FT. JACKSON, S. C. — In spite of the victory of the Ft. Jackson Eight last spring, when the Army was forced to drop all charges against eight leaders of GIs United Against the War in Vietnam, officials at Ft. Jackson are still trying to silence the voice of dissent on base.

Recently Pvt. E-1 Charles Carson was placed under arrest for “distributing petitions without proper authority.” The petition referred to was one circulated by the GI Press Service of the Student Mobilization Committee to End the War in Vietnam.


Liberation News Service
Washington Anti-war protest, November 15, 1969


WASHINGTON (LNS)--Karl Marx once said that a revolution is the festival of the oppressed and exploited. Washington wasn’t that. But it was some kind of festival. It was Woodstock without the rain or the mud. It: was the great silent majority of American youth come together and digging it. Quiet kids, kids who didn’t get really excited about any of the speeches they had come to hear, come to hear nothing more than what they already knew--that the war was bad, that the killing had to be stopped.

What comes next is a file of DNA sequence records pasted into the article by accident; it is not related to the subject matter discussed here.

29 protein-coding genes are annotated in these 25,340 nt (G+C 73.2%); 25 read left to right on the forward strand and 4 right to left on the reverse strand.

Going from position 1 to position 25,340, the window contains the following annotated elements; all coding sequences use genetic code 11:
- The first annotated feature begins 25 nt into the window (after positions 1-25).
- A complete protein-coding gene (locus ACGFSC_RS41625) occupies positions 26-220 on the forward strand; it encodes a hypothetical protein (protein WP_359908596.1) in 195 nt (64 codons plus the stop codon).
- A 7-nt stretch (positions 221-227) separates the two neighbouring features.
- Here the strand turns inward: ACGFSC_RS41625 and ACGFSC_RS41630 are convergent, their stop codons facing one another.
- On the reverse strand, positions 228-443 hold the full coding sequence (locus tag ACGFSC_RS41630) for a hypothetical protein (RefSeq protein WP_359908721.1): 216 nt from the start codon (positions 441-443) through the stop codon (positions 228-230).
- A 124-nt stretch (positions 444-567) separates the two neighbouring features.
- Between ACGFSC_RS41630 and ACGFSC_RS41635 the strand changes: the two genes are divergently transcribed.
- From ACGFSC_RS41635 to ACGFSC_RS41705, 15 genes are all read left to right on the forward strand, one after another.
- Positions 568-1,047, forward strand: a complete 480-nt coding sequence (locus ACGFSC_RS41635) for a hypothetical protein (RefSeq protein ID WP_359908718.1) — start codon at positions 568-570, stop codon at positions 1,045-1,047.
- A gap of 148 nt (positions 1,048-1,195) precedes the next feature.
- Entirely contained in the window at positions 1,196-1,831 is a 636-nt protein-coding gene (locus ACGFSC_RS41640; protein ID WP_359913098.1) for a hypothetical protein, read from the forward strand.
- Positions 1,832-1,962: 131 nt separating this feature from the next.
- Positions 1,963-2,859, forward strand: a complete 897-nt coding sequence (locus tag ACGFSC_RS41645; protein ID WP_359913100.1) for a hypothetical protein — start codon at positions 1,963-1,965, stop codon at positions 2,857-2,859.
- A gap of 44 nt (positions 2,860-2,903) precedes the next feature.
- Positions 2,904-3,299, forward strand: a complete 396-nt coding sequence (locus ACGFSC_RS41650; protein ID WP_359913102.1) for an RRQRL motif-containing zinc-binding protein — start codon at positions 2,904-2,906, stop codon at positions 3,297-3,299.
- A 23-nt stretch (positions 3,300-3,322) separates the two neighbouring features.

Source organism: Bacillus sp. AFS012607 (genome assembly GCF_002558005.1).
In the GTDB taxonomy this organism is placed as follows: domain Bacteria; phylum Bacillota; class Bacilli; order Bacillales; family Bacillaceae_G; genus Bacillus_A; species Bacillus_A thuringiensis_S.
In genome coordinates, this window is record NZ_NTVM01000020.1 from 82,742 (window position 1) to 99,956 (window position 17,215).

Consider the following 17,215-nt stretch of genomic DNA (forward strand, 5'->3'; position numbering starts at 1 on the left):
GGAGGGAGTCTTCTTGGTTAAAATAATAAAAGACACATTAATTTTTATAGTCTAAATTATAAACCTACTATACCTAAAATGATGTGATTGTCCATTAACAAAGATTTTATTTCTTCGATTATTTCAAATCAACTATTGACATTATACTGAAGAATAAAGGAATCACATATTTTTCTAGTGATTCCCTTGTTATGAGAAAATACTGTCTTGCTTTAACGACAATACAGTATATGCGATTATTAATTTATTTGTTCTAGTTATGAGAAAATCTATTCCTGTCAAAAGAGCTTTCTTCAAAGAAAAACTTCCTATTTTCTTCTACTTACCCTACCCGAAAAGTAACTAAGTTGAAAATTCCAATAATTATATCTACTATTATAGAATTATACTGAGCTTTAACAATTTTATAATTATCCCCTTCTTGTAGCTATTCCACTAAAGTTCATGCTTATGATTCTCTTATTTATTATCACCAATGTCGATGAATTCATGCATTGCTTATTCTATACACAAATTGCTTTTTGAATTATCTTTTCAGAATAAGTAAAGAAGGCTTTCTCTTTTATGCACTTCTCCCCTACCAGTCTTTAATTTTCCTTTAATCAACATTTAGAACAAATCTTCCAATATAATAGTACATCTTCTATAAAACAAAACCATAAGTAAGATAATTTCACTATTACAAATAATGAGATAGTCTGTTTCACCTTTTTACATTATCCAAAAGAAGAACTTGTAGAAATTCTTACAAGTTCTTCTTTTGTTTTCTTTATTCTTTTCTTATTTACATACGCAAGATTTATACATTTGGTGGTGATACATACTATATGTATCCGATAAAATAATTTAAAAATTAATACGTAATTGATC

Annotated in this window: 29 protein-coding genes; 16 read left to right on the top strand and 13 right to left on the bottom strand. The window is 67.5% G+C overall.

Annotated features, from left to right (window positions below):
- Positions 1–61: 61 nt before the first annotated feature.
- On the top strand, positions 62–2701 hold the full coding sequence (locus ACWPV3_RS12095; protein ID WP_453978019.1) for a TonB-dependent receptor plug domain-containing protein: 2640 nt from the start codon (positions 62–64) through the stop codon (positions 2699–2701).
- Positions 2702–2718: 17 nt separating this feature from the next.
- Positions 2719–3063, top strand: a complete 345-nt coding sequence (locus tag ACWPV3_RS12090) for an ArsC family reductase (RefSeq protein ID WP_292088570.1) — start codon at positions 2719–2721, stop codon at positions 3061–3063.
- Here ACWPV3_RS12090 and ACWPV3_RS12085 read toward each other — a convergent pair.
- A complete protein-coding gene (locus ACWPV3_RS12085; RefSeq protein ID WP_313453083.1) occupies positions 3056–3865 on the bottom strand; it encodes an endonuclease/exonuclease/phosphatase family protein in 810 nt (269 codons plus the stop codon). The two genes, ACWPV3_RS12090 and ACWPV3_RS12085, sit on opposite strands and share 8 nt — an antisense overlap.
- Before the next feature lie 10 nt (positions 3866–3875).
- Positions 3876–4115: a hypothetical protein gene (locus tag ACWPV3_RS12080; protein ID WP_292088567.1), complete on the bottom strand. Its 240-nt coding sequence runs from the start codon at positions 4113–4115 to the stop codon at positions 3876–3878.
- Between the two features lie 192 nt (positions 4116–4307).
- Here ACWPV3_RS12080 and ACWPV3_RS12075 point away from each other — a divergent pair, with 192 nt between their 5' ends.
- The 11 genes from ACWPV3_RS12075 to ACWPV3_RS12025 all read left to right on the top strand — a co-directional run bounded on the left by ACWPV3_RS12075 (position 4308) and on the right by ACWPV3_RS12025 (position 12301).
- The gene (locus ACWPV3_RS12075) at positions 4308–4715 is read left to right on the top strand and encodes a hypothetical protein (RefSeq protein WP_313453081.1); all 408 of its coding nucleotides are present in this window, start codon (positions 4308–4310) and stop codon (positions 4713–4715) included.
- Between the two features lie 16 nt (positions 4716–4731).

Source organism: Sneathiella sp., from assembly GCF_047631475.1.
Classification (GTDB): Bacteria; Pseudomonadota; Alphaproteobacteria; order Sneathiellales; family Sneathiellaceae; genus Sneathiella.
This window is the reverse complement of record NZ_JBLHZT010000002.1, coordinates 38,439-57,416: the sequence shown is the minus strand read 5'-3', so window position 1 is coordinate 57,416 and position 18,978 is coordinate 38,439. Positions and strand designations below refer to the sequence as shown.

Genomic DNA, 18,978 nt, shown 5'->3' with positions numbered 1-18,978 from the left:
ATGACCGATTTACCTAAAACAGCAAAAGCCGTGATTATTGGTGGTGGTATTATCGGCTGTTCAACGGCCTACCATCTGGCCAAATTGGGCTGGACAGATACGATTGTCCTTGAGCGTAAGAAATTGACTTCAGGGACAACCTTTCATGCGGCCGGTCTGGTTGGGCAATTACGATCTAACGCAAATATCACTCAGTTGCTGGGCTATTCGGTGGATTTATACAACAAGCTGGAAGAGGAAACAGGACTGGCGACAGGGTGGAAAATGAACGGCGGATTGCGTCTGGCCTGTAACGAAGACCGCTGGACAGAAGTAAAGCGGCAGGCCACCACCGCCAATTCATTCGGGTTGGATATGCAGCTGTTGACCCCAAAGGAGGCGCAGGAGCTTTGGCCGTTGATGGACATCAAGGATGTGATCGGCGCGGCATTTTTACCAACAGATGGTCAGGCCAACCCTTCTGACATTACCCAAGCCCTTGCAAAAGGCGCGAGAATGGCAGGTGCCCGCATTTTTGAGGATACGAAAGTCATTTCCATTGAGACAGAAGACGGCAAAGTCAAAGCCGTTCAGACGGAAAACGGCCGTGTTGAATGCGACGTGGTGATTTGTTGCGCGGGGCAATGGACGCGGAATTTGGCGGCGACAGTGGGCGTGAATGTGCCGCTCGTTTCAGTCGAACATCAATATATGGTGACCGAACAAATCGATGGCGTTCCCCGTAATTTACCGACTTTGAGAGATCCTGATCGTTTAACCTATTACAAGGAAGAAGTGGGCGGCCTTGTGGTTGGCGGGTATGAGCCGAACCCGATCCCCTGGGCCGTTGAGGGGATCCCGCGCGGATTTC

Fifth Estate Collective
This Time This Place Centerfold photo feature


more joy

than fear

more flesh

than mask & it glowed

very clear that this thing

we are doing

evo / revolution

dance / seeding

is way too

important to leave to the joyless

the solemnserious

the hooded men

the power junkies

young or old


See Fifth Estate’s Vietnam Resource Page.

Coffee house busted

Muldraugh, Kentucky is a small town that lies just outside the gates of Fort Knox. Like most small army towns, it is tightly controlled by the Army. Thus, all has been quiet and conservative.